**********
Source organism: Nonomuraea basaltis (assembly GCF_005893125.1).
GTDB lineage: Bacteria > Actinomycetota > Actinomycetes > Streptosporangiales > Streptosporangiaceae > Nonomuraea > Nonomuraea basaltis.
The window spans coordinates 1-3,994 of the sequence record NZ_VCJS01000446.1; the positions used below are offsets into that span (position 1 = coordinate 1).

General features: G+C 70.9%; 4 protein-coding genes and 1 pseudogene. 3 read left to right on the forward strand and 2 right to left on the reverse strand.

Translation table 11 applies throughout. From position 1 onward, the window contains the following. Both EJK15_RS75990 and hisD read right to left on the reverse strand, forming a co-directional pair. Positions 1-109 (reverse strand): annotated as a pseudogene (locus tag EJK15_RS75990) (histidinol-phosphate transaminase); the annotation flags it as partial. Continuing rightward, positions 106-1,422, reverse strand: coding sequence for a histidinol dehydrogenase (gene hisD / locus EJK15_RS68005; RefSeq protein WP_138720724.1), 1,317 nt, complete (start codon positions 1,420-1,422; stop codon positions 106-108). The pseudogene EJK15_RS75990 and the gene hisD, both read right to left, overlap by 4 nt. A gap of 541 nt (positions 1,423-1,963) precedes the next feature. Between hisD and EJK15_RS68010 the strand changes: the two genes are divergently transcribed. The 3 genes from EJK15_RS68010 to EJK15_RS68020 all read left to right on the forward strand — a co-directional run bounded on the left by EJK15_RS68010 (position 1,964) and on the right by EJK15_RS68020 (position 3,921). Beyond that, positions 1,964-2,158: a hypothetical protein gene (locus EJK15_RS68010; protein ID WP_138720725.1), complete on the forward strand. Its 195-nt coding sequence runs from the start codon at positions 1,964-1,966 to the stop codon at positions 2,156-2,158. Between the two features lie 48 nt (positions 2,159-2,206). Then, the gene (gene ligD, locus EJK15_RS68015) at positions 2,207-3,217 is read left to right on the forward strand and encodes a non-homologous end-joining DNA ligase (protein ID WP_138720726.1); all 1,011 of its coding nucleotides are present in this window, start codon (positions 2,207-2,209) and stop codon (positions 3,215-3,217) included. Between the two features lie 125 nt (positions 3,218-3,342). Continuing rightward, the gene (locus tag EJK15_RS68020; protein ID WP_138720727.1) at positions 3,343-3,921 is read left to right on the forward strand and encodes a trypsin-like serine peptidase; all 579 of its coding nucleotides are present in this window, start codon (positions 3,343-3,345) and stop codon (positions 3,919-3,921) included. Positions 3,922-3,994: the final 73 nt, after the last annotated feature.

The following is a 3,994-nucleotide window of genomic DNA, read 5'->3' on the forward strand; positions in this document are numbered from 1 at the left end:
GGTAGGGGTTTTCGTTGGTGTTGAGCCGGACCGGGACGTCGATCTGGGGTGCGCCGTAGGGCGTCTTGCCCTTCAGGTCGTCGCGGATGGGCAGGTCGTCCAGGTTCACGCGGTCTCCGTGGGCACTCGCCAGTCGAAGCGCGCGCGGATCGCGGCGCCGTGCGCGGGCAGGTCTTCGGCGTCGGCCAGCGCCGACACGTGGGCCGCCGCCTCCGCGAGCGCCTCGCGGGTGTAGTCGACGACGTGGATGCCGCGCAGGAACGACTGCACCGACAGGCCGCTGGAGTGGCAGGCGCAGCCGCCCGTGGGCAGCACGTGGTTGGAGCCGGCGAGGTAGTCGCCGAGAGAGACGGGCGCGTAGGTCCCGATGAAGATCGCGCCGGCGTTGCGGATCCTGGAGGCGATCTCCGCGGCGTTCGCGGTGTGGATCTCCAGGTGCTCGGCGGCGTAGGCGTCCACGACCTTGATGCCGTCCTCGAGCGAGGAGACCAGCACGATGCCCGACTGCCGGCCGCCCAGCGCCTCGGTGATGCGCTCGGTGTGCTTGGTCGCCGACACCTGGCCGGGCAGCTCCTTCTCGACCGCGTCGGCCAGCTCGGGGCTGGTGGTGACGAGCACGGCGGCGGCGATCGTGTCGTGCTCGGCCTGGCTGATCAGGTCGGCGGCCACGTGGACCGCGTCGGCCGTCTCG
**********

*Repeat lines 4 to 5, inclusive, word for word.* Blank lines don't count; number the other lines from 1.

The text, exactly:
General features: G+C 70.9%; 4 protein-coding genes and 1 pseudogene. 3 read left to right on the forward strand and 2 right to left on the reverse strand.

Translation table 11 applies throughout. From position 1 onward, the window contains the following. Both EJK15_RS75990 and hisD read right to left on the reverse strand, forming a co-directional pair. Positions 1-109 (reverse strand): annotated as a pseudogene (locus tag EJK15_RS75990) (histidinol-phosphate transaminase); the annotation flags it as partial. Continuing rightward, positions 106-1,422, reverse strand: coding sequence for a histidinol dehydrogenase (gene hisD / locus EJK15_RS68005; RefSeq protein WP_138720724.1), 1,317 nt, complete (start codon positions 1,420-1,422; stop codon positions 106-108). The pseudogene EJK15_RS75990 and the gene hisD, both read right to left, overlap by 4 nt. A gap of 541 nt (positions 1,423-1,963) precedes the next feature. Between hisD and EJK15_RS68010 the strand changes: the two genes are divergently transcribed. The 3 genes from EJK15_RS68010 to EJK15_RS68020 all read left to right on the forward strand — a co-directional run bounded on the left by EJK15_RS68010 (position 1,964) and on the right by EJK15_RS68020 (position 3,921). Beyond that, positions 1,964-2,158: a hypothetical protein gene (locus EJK15_RS68010; protein ID WP_138720725.1), complete on the forward strand. Its 195-nt coding sequence runs from the start codon at positions 1,964-1,966 to the stop codon at positions 2,156-2,158. Between the two features lie 48 nt (positions 2,159-2,206). Then, the gene (gene ligD, locus EJK15_RS68015) at positions 2,207-3,217 is read left to right on the forward strand and encodes a non-homologous end-joining DNA ligase (protein ID WP_138720726.1); all 1,011 of its coding nucleotides are present in this window, start codon (positions 2,207-2,209) and stop codon (positions 3,215-3,217) included. Between the two features lie 125 nt (positions 3,218-3,342). Continuing rightward, the gene (locus tag EJK15_RS68020; protein ID WP_138720727.1) at positions 3,343-3,921 is read left to right on the forward strand and encodes a trypsin-like serine peptidase; all 579 of its coding nucleotides are present in this window, start codon (positions 3,343-3,345) and stop codon (positions 3,919-3,921) included. Positions 3,922-3,994: the final 73 nt, after the last annotated feature.